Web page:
Improving quality of life for small-scale farmers
Spring through fall is a busy time of year for Brooke and John Knisley, owners of Alternative Roots Farm in Madelia. For most of the year, they are busy growing and providing certified organic produce to their local community. Like many farmers, their revenue depends on the growing season.
In Minnesota, this leaves little room for vacationing or hiking when the weather is nice. To Brooke and John, enjoying the outdoors is a quality-of-life issue. When they learned about the potential for Deep Winter Greenhouses (DWGs) to extend farmers’ income during the winter, they saw an opportunity to bring more balance to their work and family lives.
In 2016, Brooke and John applied to be one of five community partners across the state working with the University of Minnesota Extension Regional Sustainable Development Partnerships (RSDP) to build a DWG that would produce crops for University research and outreach. DWGs enable small-scale farmers to grow crops that thrive with minimal light year-round, and they’re good for the environment. Solar energy is stored in an underground rock bed, replacing fossil fuels as the primary heat source.
Southeast region partners Sarah and Paul Freid and Shay O’Toole of Lake City Catholic Worker Farm had similar hopes for extending their revenue stream. They sell produce to locals who come to the farm and to the Lake City Farmers Market, and wanted to produce veggies for their customers throughout the winter.
Other community partners in RSDP’s DWG research and outreach include Organic Consumers Association in Finland, Grampa G’s in Pillager, and Bemidji Community Food Shelf, which is growing produce for its customers. These five prototype DWGs – one in each of RSDP’s five regions – are built according to design specifications developed by researcher Dan Handeen of the College of Design Center for Sustainable Building Research (CSBR). University research at the five sites will tell us more about how to maximize production, minimize construction costs, and what grows best in these environments. The answers can enhance the quality of life of farmers and consumers alike.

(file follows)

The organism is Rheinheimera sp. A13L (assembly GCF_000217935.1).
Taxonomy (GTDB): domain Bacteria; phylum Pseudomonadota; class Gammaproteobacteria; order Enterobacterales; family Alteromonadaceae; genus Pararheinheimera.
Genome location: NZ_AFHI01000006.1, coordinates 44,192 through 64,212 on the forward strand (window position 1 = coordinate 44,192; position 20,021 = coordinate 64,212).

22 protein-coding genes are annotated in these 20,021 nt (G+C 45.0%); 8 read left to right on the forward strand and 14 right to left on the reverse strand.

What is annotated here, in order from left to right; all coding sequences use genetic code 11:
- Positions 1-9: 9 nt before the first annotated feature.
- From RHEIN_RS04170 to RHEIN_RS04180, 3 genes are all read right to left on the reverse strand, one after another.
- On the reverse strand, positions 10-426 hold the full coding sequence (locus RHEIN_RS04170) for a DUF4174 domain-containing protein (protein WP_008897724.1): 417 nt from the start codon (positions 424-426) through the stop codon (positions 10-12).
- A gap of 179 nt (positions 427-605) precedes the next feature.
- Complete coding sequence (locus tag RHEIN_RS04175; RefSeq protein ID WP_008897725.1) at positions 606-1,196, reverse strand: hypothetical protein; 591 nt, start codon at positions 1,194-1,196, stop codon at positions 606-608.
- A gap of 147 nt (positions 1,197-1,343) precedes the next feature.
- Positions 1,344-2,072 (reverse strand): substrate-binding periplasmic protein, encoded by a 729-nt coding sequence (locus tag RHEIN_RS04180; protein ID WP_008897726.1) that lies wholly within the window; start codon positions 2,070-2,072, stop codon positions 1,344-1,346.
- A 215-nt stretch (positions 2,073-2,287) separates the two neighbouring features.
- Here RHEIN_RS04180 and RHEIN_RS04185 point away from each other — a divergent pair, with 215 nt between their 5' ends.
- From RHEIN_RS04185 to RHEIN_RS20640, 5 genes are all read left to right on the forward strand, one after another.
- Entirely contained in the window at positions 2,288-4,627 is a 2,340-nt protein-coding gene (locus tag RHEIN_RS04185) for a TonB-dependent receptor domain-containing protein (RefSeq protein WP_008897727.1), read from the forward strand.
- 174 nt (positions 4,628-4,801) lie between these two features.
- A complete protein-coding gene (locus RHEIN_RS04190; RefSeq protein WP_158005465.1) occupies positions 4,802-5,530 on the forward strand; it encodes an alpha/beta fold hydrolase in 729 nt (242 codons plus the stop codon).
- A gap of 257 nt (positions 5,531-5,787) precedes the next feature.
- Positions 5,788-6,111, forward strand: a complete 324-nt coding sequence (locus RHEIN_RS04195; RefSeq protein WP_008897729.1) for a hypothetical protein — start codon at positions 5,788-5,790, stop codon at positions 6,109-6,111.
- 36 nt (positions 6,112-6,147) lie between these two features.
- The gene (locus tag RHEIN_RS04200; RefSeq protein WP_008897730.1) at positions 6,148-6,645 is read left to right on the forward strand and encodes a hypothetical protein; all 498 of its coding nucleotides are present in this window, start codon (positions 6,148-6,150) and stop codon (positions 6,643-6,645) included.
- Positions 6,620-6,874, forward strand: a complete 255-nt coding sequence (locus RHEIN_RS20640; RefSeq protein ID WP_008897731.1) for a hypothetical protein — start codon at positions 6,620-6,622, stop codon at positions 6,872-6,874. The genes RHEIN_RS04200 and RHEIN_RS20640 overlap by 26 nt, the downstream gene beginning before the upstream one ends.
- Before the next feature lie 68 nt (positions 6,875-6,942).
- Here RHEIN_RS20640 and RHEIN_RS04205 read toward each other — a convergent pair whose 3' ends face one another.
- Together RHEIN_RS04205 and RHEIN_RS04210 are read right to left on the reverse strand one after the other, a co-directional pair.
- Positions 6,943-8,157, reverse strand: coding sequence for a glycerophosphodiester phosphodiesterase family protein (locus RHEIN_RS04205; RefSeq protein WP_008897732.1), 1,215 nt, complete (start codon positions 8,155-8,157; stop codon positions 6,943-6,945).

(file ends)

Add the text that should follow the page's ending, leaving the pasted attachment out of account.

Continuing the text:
“One thing that I think often gets overshadowed is the quality of life that DWGs can help effect,” Handeen said. “I love that this is really allowing people to improve their true quality of life.”
Suite of research projects
A suite of research projects is now underway at the prototype DWGs. Horticulture studies will help understand what leafy greens grow best in these environments and how to most efficiently use resources such as light and energy, seed, substrate mixes and, importantly, the grower’s time. This community-based research is being supplemented by horticulture trials on the St. Paul campus, where controlled growth chambers can simulate stressed conditions, such as extreme hot and cold.
“It can help us identify how these crops will respond to temperature extremes that might occur in the greenhouses,” said Greg Schweser, RDSP Statewide Director for Sustainable Agriculture and Food Systems. “In the end, researchers will be able to come up with specific recommendations for things like variety choice and seeding density in the DWG based on the way the greenhouses are acting.”
So far, trials suggest that lettuces, mustards and Asian greens such as Florence, Tokyo Bekana and Vitamin Green generally grow well.
“In the first year of trials, differences in light and temperature were found between the three [initial] DWG sites and within each DWG,” said Claire Flavin, a researcher in the Department of Horticultural Science. “We’re looking forward to this next season and the opportunity to work with all five sites. Learning more about the dynamics of these sites is important because environmental differences translate directly to the productivity of the greens in these spaces.”